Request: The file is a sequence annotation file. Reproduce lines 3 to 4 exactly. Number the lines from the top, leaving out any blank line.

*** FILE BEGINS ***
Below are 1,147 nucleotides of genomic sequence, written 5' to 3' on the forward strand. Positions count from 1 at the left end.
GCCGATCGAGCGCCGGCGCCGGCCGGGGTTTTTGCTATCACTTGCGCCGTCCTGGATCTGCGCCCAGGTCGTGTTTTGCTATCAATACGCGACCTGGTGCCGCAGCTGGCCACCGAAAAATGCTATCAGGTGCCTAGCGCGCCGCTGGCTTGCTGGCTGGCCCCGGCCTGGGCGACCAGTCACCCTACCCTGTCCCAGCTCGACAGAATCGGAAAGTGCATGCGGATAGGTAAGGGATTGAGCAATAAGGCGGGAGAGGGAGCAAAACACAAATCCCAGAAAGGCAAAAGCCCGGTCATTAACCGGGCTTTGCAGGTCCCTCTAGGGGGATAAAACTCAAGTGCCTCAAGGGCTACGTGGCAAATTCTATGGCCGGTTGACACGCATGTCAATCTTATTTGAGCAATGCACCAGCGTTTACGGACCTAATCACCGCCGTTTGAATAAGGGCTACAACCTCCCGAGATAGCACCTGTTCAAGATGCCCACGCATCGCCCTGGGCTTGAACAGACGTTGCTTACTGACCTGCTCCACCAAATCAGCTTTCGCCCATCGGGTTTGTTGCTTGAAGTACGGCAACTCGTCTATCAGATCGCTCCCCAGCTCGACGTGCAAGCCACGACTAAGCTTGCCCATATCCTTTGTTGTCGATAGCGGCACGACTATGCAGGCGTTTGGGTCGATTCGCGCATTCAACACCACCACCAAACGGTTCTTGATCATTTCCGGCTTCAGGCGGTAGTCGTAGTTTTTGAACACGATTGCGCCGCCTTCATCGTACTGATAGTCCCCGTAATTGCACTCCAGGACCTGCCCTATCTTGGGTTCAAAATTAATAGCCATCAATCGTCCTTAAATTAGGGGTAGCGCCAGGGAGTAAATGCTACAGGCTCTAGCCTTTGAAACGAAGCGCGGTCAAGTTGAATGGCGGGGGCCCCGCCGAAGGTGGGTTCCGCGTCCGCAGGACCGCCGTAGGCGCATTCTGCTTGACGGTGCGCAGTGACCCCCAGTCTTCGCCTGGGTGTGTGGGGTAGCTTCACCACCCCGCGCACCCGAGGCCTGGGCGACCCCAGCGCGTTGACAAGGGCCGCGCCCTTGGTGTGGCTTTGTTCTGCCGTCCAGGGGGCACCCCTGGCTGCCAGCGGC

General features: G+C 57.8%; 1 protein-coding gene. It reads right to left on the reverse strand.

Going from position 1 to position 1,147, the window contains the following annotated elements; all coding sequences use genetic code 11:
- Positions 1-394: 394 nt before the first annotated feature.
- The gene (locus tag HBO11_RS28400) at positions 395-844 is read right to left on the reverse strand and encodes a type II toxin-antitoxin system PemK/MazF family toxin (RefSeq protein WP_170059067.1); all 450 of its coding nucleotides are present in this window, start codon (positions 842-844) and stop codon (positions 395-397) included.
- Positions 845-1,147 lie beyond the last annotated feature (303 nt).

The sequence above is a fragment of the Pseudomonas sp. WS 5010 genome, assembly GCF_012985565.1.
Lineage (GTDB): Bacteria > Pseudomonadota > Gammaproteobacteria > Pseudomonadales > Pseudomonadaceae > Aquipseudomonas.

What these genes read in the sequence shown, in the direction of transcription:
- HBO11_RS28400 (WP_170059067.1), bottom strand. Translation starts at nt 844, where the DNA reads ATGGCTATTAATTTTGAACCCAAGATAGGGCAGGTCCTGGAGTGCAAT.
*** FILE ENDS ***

General features: G+C 57.8%; 1 protein-coding gene. It reads right to left on the reverse strand.

Going from position 1 to position 1,147, the window contains the following annotated elements; all coding sequences use genetic code 11: